OLDER PEOPLE HAVE AN ADDED DANGER OF DEHYDRATION WHEN SYMPTOMS ARE MISDIAGNOSED
This post was originally written during my 2 1/2 year tenure as a blogger for Health Goes Strong. This site was deactivated on July 1, 2013, but you can read the post here.
Staying properly hydrated in hot weather is important for everyone, but the danger of dehydration in the elderly is of special concern. Not only do older adults become dehydrated more easily than younger people, the warning signs are often mistaken for something more serious.
Anyone who lives alone and has limited mobility is at risk of dehydration. The use of multiple medications increases the risk. Now add all those people being cared for by others who cannot communicate clearly and the count gets higher.
Why? They simply don’t drink enough. The primary causes of dehydration for the general population are vomiting, diarrhea, heavy sweating, uncontrolled or undiagnosed diabetes, infections, high fevers, and burns. But for those who can’t, won’t or don’t drink all that they should, dehydration is a dark secret.
Why Some Seniors Don’t Drink Enough
- Fear of incontinence, especially if taking diuretics
- Unable to get up out of a chair or bed alone
- Too difficult or exhausting to walk to the bathroom
- Difficulty toileting alone – undressing, sitting on commode, cleaning themself, redressing
- Inability to get food or beverages for themselves or get enough
- Don’t feel thirsty, especially if inactive
- Trouble holding a glass or cup to drink for themself
- Unable or unwilling to ask for help
The danger of dehydration for the elderly is heightened when the symptoms are not addressed because they are so similar to age-related dementia or senility and Alzheimer’s disease. Instead of getting the fluids and assistance with using the bathroom that they need, they may be viewed as incompetent. That is why it is important to monitor fluid intake and excretion in someone with the symptoms below before taking other steps.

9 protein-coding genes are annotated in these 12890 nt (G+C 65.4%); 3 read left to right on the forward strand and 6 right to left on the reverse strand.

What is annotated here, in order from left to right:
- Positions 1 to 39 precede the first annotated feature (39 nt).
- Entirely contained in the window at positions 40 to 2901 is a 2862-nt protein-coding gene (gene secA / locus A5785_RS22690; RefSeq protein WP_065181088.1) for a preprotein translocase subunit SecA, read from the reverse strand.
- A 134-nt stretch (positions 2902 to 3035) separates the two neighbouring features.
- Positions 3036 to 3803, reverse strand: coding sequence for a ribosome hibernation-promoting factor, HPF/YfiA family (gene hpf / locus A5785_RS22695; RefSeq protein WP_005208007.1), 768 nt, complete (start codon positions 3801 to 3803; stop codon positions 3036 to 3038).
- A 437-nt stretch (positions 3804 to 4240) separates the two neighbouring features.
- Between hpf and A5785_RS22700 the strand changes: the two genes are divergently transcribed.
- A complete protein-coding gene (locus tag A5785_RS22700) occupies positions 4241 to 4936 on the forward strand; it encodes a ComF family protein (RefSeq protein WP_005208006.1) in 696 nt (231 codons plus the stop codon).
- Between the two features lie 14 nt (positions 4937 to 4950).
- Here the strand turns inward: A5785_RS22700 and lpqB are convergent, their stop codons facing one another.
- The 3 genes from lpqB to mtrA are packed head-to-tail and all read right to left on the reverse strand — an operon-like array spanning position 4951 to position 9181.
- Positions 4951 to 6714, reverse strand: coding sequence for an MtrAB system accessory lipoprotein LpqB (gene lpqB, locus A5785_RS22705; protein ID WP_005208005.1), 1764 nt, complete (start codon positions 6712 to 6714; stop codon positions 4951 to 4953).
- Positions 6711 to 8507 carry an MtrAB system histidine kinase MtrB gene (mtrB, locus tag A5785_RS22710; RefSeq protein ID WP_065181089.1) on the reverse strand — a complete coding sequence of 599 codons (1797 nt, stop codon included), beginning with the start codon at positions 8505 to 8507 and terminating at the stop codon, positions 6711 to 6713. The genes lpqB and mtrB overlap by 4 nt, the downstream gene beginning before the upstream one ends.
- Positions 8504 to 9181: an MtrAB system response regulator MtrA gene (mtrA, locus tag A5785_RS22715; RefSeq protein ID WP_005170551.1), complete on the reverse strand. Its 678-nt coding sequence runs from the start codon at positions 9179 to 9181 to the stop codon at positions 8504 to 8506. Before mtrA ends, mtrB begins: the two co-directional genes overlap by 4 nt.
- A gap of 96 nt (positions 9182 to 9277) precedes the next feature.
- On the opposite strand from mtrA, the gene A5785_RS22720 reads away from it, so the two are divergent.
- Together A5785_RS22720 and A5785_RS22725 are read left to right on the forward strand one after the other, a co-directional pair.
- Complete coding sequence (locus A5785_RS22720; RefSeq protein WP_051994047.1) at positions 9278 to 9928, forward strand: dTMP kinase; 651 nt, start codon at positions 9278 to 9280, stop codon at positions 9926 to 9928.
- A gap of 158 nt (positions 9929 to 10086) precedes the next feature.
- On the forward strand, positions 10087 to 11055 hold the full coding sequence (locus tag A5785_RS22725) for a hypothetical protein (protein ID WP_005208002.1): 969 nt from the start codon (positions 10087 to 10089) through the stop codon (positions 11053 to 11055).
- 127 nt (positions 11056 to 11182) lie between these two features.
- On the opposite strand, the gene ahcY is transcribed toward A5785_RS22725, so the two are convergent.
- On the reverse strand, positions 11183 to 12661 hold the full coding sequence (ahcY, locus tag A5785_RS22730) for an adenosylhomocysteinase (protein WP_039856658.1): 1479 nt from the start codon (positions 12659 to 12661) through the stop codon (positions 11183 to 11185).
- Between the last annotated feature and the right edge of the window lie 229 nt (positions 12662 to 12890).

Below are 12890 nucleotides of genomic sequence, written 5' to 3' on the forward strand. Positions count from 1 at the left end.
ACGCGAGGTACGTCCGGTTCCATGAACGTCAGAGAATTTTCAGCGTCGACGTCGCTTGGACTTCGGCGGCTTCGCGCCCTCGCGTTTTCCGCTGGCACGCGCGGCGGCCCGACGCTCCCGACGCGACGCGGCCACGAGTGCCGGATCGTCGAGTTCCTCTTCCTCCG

Mental Signs of Dehydration
- Dizziness, especially upon standing
Physical Signs of Dehydration
- Dry or sticky mouth
- Thick saliva
- Dry, inelastic skin – doesn’t relax if pinched
- Rapid breathing
- Increased heart rate
- Low tear production
- Low sweat production
- Unexplained weight loss
Functional Signs of Dehydration
- Muscle weakness or cramps
- Fatigue or lethargy
- Tired or sleepy
- Infrequent urination
- Dark-colored urine
Both foods and beverages can provide the fluids our bodies need each day. Fruits and vegetables are very high in moisture and may be easier for some people to consume than another glass of water, juice or tea. You can also rely on flavored gelatin, pudding, yogurt, ice pops, sherbet, and soup for added fluids.
Catch up on more news about aging and hydration with these other posts: